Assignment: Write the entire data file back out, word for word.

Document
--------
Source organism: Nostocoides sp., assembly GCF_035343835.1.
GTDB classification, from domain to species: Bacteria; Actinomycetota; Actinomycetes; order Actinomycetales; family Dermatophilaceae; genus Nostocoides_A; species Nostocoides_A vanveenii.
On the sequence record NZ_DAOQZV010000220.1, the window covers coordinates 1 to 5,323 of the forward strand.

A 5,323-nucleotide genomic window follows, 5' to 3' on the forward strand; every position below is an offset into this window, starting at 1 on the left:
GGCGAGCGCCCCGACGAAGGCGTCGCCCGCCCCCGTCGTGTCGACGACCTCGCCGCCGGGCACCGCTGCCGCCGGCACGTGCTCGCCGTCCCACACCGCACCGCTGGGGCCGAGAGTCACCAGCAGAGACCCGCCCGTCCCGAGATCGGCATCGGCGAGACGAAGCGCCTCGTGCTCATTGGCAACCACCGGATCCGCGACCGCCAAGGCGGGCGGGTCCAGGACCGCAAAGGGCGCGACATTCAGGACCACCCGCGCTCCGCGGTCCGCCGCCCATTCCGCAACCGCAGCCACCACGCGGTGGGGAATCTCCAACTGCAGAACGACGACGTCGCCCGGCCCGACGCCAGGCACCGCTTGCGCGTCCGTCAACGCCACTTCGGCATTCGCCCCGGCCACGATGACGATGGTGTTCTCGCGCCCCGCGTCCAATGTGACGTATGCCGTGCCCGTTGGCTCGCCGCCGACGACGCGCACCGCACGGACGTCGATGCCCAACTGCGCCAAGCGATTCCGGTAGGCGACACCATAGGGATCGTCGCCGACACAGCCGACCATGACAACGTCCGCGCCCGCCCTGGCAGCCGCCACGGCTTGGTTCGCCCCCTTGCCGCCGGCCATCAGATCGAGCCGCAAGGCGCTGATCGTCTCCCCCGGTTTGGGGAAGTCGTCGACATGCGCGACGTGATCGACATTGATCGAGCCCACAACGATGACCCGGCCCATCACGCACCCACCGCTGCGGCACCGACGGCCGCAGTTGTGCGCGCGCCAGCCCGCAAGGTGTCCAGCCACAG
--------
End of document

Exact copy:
Source organism: Nostocoides sp., assembly GCF_035343835.1.
GTDB classification, from domain to species: Bacteria; Actinomycetota; Actinomycetes; order Actinomycetales; family Dermatophilaceae; genus Nostocoides_A; species Nostocoides_A vanveenii.
On the sequence record NZ_DAOQZV010000220.1, the window covers coordinates 1 to 5,323 of the forward strand.

A 5,323-nucleotide genomic window follows, 5' to 3' on the forward strand; every position below is an offset into this window, starting at 1 on the left:
GGCGAGCGCCCCGACGAAGGCGTCGCCCGCCCCCGTCGTGTCGACGACCTCGCCGCCGGGCACCGCTGCCGCCGGCACGTGCTCGCCGTCCCACACCGCACCGCTGGGGCCGAGAGTCACCAGCAGAGACCCGCCCGTCCCGAGATCGGCATCGGCGAGACGAAGCGCCTCGTGCTCATTGGCAACCACCGGATCCGCGACCGCCAAGGCGGGCGGGTCCAGGACCGCAAAGGGCGCGACATTCAGGACCACCCGCGCTCCGCGGTCCGCCGCCCATTCCGCAACCGCAGCCACCACGCGGTGGGGAATCTCCAACTGCAGAACGACGACGTCGCCCGGCCCGACGCCAGGCACCGCTTGCGCGTCCGTCAACGCCACTTCGGCATTCGCCCCGGCCACGATGACGATGGTGTTCTCGCGCCCCGCGTCCAATGTGACGTATGCCGTGCCCGTTGGCTCGCCGCCGACGACGCGCACCGCACGGACGTCGATGCCCAACTGCGCCAAGCGATTCCGGTAGGCGACACCATAGGGATCGTCGCCGACACAGCCGACCATGACAACGTCCGCGCCCGCCCTGGCAGCCGCCACGGCTTGGTTCGCCCCCTTGCCGCCGGCCATCAGATCGAGCCGCAAGGCGCTGATCGTCTCCCCCGGTTTGGGGAAGTCGTCGACATGCGCGACGTGATCGACATTGATCGAGCCCACAACGATGACCCGGCCCATCACGCACCCACCGCTGCGGCACCGACGGCCGCAGTTGTGCGCGCGCCAGCCCGCAAGGTGTCCAGCCACAG